Posted February 10, 2016
Yesterday, we took a look at the effects of the U.S. energy revolution on domestic oil production and the impact of that production on U.S. oil imports – and the resulting progress for America in terms of increased economic and consumer benefits and energy security. We argued that Obama administration policies risk retreating from progress that’s the result of the historic, game-changing shift in the U.S. energy outlook, thanks to America’s energy revolution.
Today, a look at natural gas, where the impacts of the energy revolution are no less significant.
First, a chart that compares U.S. dry natural gas production since 2006 (shown in orange) with the U.S. Energy Information Administration’s 2006 forecast for natural gas output (blue):
The area between the two lines shows the measurable impact of the energy revolution on natural gas output. In 2006 output was at 18.5 trillion cubic feet (tcf). Last year, production topped 27 tcf. The growth is largely a tribute to shale development – natural gas safely produced from shale and other tight-rock formations with advanced hydraulic fracturing and horizontal drilling.
The increased availability of affordable, reliable, cleaner-burning natural gas is a major factor in lowering consumer power costs, with more electricity generated from natural gas-fired generators than coal-fired generators during five months last year, EIA says. When all of the data for 2015 is in, natural gas could own the largest share of power generation for the year, an historic shift. Obviously, surging domestic natural gas production is benefiting millions of Americans right where they live.
Now let’s look at the global trade impacts. The chart below shows that as domestic natural gas production has risen, U.S. net imports of liquefied natural gas (LNG) have declined to the point of almost disappearing:
In 2006, U.S. LNG imports (blue line) totaled about 0.583 tcf, and it increased in in 2007. The chart also shows that EIA in 2006 estimated the United States would need to import lots of LNG over the next decade to meet domestic needs (orange). Based on EIA’s forecasts and others, it was believed the U.S. would have to build a number of LNG import facilities.
But the shale energy revolution happened instead. As the chart shows, net imports fell to about 0.07 tcf in 2015. The area between the two lines, again, we’ll call progress. In addition to the economic and consumer benefits of increased production, this is progress in terms of energy security. The more natural gas America produces here at home, the less reliant the U.S. is on overseas suppliers.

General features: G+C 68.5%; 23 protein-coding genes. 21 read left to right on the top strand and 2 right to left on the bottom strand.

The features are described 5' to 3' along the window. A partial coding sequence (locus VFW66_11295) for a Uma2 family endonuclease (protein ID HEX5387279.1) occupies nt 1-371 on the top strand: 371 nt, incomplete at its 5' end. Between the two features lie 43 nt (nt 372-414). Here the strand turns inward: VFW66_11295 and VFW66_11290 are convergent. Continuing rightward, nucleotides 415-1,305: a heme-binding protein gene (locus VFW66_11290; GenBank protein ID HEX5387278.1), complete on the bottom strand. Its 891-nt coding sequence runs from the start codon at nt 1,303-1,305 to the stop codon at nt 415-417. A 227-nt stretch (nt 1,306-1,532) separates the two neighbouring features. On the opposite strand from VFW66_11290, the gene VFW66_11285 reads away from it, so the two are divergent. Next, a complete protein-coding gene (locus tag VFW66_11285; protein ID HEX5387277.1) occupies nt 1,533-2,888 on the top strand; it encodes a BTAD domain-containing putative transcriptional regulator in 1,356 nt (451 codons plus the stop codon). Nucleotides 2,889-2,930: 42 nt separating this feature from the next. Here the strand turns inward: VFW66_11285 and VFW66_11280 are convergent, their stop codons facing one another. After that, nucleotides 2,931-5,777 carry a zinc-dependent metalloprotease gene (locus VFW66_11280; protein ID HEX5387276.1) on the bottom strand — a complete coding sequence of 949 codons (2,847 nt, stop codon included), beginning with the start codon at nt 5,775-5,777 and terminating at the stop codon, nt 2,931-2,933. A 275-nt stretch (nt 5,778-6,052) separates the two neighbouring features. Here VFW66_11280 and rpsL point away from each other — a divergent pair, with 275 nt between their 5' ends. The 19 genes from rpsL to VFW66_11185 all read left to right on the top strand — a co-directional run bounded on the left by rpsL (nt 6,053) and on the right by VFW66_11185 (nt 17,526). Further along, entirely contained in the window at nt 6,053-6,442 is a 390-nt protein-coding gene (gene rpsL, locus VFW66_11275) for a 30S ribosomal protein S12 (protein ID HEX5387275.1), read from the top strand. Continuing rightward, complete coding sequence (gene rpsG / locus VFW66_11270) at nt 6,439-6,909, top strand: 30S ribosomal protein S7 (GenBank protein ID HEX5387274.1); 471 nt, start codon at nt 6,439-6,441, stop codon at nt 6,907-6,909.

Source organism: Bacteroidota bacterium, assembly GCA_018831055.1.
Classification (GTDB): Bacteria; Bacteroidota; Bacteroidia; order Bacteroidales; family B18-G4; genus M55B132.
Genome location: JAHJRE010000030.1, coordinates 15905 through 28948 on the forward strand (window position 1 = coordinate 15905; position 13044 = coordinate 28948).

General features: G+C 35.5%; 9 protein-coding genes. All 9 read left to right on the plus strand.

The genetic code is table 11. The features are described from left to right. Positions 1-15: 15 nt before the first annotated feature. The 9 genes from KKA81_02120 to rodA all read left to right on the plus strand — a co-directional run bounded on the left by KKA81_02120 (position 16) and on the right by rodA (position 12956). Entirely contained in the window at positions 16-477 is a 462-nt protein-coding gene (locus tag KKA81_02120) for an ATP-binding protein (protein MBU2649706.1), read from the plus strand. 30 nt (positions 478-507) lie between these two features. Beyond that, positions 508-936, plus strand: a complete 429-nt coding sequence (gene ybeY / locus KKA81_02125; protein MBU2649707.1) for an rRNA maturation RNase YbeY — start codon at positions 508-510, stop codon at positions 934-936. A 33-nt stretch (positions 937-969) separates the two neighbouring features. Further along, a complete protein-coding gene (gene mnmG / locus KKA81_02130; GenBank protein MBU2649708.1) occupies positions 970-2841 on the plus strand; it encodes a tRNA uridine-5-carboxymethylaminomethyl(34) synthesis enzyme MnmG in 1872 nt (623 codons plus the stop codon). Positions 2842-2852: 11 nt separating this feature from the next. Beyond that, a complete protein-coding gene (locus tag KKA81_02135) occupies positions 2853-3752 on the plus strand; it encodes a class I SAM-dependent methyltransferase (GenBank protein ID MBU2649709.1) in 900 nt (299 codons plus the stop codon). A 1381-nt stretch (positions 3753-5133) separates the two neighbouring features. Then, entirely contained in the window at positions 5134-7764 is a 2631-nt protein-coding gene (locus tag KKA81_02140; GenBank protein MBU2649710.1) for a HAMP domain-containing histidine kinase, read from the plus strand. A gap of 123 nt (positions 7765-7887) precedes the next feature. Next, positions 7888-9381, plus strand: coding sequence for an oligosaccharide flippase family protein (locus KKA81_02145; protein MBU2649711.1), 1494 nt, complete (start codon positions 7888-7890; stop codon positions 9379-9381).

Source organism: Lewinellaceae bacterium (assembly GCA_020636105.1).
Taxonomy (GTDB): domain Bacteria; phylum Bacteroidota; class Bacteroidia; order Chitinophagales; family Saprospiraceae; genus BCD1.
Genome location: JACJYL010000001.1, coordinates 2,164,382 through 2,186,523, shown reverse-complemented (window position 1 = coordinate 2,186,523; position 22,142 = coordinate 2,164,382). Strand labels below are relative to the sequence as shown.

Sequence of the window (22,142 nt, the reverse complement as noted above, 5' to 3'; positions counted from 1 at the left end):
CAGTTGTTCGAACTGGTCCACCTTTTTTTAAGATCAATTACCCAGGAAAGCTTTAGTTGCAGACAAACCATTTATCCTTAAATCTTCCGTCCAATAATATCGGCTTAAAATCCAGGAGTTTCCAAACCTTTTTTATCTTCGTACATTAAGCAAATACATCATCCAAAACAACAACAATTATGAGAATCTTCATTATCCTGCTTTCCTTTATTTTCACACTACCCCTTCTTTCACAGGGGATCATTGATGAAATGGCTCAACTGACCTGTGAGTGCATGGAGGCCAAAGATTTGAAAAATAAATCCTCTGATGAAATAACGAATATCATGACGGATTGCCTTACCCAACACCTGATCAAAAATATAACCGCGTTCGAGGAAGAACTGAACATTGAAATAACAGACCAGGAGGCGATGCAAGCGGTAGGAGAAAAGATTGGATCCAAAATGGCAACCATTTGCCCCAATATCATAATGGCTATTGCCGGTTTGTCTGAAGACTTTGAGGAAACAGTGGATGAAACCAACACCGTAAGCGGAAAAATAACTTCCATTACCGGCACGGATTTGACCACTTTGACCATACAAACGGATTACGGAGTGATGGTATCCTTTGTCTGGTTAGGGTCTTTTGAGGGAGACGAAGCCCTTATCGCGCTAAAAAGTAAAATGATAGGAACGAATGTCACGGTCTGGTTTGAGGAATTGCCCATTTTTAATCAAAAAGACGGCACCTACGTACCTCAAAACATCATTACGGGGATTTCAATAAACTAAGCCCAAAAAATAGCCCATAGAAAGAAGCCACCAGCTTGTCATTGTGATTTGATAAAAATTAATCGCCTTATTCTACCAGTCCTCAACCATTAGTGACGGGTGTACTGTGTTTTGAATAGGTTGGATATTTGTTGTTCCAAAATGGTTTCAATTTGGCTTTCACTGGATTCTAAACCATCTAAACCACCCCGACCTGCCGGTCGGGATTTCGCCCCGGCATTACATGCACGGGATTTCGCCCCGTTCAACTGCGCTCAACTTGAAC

Not only that, but the U.S. – the world’s leading producer of natural gas and oil – is positioned to be a major player in the global LNG marketplace. If the U.S. seizes the opportunity. A big part of this would be expediting the process for federal approval of domestic LNG exports to non-Free Trade Agreement countries. Unfortunately, while some export projects have been approved the past couple of years, final non-FTA authorizations for more than 20 facilities remain under review at the Energy Department. With Iran announcing plans to export LNG within two years, change is coming to the market. U.S. policy should recognize the competitive nature of the marketplace by sparing domestic export applications from unnecessary delay.
Yet, America’s natural gas success story, which is helping lower U.S. carbon emissions, is at risk from administration policies. EPA and the Bureau of Land Management are each advancing regulations on methane emissions, despite the fact U.S. emissions have decreased significantly (more on this in a future post). The proposals overlap each other and would duplicate state regulations already in place. Regulation and Washington red tape that hinders access to natural gas reserves could squander the progress that’s been made and future opportunity as well. Erik Milito, API director of upstream and industry operations:
“The shale resurgence has been a uniquely American story for many reasons, including American engineering and ingenuity, production and transportation infrastructure, private mineral ownership, sanctity of contracts, and regulatory and legal certainty in the areas where we have seen increased domestic production of oil and gas resources. It is truly the free market model at work … Smart energy policy is imperative for the continued success of this market-based model.”
Let’s be smart. Americans can help ensure the right vision on energy, the right energy choices, are pursued by voting for energy this year – to lock in the progress that’s been made and build on it in the years to come.
ABOUT THE AUTHOR
Mark Green joins API after spending 16 years as national editorial writer in the Washington Bureau of The Oklahoman newspaper. In all, he has been a reporter and editor for more than 30 years, including six years as sports editor at The Washington Times. He lives in Occoquan, Virginia, with his wife Pamela. Mark graduated from the University of Oklahoma with a degree in journalism and earned a masters in journalism and public affairs at American University. He's currently working on a masters in history at George Mason University, where he also teaches as an adjunct professor in the Communication Department.